The group of 74 scientists, tourists and crew aboard a Russian ship stuck in ice off Antarctica is still stranded, although blizzard conditions that hit the ship earlier this week now appear to have eased. A Chinese icebreaker Snow Dragon attempted to reach the ship on Saturday (December 28, 2013), and came within six-and-a-half nautical miles of the stranded vessel, but then encountered ice so heavy it could not break through.
The Australian Maritime Safety Authority (AMSA) is coordinating the rescue of the Russian passenger ship MV Akademik Shokalskiy. AMSA spokeswoman Andrea Hayward-Maher told AFP:
The Chinese vessel unfortunately encountered some heavy ice that it’s not capable of breaking through. The rescue… unfortunately has stalled.
The Russian ship has been icebound about 100 nautical miles east of the French base Dumont d’Urville since Tuesday, December 24.
Three vessels with icebreaking capability had been attempting to reach the stranded Russian ship. The Chinese icebreaker Snow Dragon had been expected to get there first, late Friday, but it had to turn back. The French icebreaker, L’Astrolabe, is now said to have been released by rescue authorities from having to continue with the mission around midday on Saturday.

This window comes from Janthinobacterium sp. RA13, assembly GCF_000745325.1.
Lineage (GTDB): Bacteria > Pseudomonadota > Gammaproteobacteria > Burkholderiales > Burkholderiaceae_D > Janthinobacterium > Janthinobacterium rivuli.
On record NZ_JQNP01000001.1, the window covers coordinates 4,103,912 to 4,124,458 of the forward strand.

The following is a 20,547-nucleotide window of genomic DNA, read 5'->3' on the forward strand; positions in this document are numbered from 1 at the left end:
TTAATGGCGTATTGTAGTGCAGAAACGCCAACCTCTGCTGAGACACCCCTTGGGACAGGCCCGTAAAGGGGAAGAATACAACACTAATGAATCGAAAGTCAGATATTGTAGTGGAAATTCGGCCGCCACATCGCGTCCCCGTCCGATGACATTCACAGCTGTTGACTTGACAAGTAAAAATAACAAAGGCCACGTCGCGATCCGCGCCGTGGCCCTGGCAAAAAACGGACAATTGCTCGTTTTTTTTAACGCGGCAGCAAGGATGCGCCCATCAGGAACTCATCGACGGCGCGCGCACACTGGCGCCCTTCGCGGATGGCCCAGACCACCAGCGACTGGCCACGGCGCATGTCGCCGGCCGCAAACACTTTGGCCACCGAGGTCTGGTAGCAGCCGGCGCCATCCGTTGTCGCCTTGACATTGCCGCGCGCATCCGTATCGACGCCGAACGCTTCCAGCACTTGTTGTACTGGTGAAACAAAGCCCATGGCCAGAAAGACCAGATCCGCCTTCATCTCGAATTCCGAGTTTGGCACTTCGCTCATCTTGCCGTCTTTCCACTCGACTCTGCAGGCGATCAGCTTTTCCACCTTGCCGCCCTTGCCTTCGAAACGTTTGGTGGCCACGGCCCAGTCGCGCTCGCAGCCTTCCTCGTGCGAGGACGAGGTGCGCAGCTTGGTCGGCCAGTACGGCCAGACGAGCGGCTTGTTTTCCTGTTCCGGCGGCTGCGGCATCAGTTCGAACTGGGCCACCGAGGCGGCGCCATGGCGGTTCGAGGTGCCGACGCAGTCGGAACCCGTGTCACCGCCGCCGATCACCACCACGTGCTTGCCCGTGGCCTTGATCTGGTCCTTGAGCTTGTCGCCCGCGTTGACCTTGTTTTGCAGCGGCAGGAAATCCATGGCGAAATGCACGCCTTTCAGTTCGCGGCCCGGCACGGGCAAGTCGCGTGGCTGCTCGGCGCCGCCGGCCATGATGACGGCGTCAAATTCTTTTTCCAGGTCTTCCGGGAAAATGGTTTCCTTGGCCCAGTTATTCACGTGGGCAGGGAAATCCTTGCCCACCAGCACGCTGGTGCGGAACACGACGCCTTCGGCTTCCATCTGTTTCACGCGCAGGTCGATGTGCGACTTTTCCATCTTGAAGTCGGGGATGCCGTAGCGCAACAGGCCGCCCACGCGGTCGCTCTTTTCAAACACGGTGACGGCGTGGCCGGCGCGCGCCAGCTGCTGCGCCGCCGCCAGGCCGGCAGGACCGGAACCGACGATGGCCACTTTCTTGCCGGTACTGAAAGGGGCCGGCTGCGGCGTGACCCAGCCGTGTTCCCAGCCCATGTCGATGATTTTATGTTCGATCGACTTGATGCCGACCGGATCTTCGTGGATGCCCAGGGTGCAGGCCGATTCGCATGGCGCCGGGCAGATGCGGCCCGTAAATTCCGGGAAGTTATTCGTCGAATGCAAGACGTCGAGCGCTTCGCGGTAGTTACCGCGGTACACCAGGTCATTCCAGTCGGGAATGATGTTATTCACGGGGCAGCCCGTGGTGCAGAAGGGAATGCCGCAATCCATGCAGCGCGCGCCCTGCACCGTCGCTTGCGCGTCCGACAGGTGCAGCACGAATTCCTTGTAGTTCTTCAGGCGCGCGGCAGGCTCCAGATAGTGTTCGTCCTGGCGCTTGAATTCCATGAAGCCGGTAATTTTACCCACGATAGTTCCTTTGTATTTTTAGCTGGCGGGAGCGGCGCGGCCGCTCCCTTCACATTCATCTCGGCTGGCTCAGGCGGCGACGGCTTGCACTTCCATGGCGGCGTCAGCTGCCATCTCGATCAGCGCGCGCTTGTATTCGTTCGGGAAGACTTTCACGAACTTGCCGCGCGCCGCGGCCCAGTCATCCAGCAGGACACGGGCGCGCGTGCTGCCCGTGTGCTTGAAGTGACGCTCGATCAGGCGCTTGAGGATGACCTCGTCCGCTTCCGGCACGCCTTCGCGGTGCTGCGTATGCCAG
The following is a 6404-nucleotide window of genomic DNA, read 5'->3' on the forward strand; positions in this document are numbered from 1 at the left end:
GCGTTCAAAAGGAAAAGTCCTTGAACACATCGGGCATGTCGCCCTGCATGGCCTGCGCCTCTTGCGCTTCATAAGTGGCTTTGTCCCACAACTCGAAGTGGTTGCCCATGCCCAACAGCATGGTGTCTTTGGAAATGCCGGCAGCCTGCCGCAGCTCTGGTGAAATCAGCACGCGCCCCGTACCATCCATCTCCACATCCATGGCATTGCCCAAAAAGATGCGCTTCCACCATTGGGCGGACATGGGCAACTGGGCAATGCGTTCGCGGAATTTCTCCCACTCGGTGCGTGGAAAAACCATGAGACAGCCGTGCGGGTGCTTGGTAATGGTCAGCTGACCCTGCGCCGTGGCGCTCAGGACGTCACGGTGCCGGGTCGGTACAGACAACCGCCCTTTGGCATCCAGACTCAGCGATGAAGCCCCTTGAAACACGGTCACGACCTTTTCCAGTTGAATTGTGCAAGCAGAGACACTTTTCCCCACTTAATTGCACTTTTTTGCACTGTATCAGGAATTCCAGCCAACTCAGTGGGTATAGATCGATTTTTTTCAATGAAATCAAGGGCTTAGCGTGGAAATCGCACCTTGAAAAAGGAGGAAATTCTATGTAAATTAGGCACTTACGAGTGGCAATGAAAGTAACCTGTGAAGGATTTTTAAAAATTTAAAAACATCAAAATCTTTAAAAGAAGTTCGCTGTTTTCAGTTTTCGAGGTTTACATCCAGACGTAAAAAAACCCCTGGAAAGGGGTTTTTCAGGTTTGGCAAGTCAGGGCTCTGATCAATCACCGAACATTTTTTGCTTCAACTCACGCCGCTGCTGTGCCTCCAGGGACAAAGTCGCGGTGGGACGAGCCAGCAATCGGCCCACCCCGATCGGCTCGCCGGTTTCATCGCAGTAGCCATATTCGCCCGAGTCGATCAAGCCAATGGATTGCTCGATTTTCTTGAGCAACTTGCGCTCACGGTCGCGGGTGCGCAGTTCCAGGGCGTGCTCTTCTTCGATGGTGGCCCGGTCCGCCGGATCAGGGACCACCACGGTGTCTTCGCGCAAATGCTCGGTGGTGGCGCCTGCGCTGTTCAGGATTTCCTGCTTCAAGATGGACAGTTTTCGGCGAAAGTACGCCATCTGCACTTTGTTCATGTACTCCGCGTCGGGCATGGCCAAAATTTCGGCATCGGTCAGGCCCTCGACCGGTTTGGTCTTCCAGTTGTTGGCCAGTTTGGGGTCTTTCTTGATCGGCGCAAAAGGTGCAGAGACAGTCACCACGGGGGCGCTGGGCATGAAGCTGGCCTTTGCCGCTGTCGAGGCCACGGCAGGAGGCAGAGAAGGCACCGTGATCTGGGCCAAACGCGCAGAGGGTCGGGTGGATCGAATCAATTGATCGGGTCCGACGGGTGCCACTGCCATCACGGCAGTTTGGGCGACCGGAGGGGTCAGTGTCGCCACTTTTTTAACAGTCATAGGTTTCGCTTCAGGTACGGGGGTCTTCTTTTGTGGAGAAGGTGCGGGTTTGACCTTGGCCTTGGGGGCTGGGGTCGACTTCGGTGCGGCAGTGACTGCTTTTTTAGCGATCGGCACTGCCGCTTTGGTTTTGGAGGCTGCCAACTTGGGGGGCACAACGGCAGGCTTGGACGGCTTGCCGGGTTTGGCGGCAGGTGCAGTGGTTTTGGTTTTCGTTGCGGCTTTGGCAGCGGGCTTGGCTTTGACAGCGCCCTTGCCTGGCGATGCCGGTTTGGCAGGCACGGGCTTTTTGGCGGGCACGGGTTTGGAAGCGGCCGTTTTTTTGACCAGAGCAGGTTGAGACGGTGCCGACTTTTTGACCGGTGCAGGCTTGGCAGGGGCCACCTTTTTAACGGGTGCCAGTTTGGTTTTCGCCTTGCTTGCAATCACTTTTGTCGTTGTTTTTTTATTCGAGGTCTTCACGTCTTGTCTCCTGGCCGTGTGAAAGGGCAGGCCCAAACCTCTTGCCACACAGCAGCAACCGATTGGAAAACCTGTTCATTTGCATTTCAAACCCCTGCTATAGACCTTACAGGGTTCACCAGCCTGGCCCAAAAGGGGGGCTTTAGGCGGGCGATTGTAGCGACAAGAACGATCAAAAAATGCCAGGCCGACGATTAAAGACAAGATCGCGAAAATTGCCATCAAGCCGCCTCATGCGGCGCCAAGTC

Now only the Australian Antarctic Division’s Aurora Australis continues to head toward the trapped Russian ship. It’s not expected to reach the area until Sunday evening.
Those aboard the trapped ship are said to have plenty of supplies and remain comfortable at this time.
Deborah Byrd created the EarthSky radio series in 1991 and founded EarthSky.org in 1994. Today, she serves as Editor-in-Chief of this website. She has won a galaxy of awards from the broadcasting and science communities, including having an asteroid named 3505 Byrd in her honor. A science communicator and educator since 1976, Byrd believes in science as a force for good in the world and a vital tool for the 21st century. "Being an EarthSky editor is like hosting a big global party for cool nature-lovers," she says.